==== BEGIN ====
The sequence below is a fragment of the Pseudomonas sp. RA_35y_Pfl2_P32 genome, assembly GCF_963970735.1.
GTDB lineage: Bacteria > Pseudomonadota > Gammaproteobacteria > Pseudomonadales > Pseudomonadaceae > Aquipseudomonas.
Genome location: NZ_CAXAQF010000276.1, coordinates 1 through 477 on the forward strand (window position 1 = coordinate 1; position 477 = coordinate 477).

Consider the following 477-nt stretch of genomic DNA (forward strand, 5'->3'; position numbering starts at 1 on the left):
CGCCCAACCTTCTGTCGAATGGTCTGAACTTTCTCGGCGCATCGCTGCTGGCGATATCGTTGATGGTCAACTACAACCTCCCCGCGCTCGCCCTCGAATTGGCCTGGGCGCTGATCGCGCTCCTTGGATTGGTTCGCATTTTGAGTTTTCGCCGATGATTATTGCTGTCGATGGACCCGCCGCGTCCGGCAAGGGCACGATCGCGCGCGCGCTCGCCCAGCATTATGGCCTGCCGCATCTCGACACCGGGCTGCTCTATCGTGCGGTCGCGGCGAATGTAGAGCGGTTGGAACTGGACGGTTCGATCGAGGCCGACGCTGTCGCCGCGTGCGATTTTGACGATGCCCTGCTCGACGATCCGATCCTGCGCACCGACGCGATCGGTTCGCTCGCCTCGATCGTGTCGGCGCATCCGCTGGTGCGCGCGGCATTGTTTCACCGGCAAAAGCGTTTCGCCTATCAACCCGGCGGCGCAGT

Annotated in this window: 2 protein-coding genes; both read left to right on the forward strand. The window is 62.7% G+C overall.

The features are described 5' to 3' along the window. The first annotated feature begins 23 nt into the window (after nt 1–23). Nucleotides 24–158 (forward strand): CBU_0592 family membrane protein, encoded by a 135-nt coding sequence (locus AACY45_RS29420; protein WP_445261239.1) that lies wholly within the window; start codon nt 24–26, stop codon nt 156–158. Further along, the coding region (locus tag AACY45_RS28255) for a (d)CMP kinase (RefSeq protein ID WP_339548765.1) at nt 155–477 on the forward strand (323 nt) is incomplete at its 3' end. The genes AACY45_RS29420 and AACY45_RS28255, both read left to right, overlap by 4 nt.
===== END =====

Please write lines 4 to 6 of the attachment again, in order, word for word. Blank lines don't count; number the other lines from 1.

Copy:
Consider the following 477-nt stretch of genomic DNA (forward strand, 5'->3'; position numbering starts at 1 on the left):
CGCCCAACCTTCTGTCGAATGGTCTGAACTTTCTCGGCGCATCGCTGCTGGCGATATCGTTGATGGTCAACTACAACCTCCCCGCGCTCGCCCTCGAATTGGCCTGGGCGCTGATCGCGCTCCTTGGATTGGTTCGCATTTTGAGTTTTCGCCGATGATTATTGCTGTCGATGGACCCGCCGCGTCCGGCAAGGGCACGATCGCGCGCGCGCTCGCCCAGCATTATGGCCTGCCGCATCTCGACACCGGGCTGCTCTATCGTGCGGTCGCGGCGAATGTAGAGCGGTTGGAACTGGACGGTTCGATCGAGGCCGACGCTGTCGCCGCGTGCGATTTTGACGATGCCCTGCTCGACGATCCGATCCTGCGCACCGACGCGATCGGTTCGCTCGCCTCGATCGTGTCGGCGCATCCGCTGGTGCGCGCGGCATTGTTTCACCGGCAAAAGCGTTTCGCCTATCAACCCGGCGGCGCAGT

Annotated in this window: 2 protein-coding genes; both read left to right on the forward strand. The window is 62.7% G+C overall.